Transfer or merger is a viable option when an entrepreneur wishes to wind up a business or must do so because of illness or old age. As a result, a return on investment is possible and jobs can be safeguarded, while the buyer inherits a profitable and well-run business.
Types of business transfer
There are various ways in which to take over a business:
- management buy-in: a private person takes over the business;
- management buy-out: an employee takes over the business;
- business takeover within the family: a member of the family of the (former) owner takes over the business;
- taking over a business alongside a person's existing one: a business owner enables his or her own business to grow by taking over another firm.
A discounted donation or succession fee applies to anyone who inherits a business or receives one as a gift.
Business transfers: a step-by-step guide
Prior to its sale, the value and asking price of a business are determined. The Chamber of Commerce provides a downloadable pack containing details on investigating and determining the value of a business.
The transfer of a business could produce a tax break for an entrepreneur. This applies to transfers where the business's legal structure is modified. For example, the entrepreneur may be eligible for discontinuation relief or a participation exemption.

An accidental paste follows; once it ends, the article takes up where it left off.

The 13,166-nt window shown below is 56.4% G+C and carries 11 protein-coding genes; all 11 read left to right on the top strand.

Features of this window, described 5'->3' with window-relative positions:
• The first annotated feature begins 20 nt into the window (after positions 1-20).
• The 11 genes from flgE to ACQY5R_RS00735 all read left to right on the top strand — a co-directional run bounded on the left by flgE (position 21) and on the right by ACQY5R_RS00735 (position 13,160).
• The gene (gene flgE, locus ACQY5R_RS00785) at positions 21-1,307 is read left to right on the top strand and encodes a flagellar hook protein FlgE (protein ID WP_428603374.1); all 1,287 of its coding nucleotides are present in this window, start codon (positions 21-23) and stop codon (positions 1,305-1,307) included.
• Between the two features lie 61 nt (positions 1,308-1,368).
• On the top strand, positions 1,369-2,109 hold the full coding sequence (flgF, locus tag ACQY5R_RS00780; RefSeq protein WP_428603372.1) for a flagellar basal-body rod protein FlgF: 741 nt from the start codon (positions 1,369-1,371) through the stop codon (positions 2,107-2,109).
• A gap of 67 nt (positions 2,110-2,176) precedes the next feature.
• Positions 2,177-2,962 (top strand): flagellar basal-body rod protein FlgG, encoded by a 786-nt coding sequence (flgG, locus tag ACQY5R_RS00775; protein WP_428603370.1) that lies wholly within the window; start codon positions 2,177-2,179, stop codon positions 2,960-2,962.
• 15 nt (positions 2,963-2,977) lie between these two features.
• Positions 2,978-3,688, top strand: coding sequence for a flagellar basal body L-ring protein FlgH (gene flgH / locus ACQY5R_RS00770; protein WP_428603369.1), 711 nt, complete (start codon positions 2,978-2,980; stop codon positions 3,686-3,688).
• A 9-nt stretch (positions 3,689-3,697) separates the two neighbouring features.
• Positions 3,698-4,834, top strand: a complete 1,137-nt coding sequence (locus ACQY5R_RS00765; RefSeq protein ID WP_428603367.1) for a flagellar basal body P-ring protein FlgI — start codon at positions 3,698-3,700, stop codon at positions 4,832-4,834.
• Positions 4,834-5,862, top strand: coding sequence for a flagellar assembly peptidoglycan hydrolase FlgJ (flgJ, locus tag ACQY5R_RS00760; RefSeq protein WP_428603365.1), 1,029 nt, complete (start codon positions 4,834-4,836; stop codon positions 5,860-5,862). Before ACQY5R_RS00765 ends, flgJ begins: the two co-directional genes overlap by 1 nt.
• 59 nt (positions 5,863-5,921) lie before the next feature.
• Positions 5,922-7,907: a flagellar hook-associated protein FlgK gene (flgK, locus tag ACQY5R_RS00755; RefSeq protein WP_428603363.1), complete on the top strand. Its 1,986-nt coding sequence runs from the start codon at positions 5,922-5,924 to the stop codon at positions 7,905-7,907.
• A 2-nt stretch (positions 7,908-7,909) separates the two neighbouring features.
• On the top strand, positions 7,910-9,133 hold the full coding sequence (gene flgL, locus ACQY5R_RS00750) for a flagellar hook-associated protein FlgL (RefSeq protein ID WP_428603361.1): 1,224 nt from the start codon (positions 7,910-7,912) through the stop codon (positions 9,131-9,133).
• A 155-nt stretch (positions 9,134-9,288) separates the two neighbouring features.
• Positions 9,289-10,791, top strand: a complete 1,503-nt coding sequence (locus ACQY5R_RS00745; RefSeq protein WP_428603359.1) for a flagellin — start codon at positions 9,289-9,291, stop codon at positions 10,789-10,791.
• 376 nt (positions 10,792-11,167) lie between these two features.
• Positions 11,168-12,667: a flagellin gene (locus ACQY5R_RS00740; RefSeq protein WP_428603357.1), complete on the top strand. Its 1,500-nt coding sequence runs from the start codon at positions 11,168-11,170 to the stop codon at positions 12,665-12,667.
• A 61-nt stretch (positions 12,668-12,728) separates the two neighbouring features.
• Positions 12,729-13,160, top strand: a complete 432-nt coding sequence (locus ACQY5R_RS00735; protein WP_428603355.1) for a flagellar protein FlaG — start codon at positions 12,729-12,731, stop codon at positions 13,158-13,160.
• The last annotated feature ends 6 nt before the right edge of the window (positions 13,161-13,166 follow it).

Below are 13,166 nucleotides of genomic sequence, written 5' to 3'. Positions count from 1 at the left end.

Taking over an existing company is a worthwhile alternative to setting up a new business.
Data in the trade register must be kept up to date. Any changes to data concerning a business must be notified to the Chamber of Commerce within one week.
"Is your company ready for takeover?" is an easy-to-follow test and transfer pack from the Chamber of Commerce (KvK) to help you quickly pinpoint your exact situation.
Information from the Dutch government can be found on the Antwoordvoorbedrijven.nl website, which lists at a glance all the various relevant dos and don'ts, e.g. licences and requirements, laws and regulations, taxes and subsidies.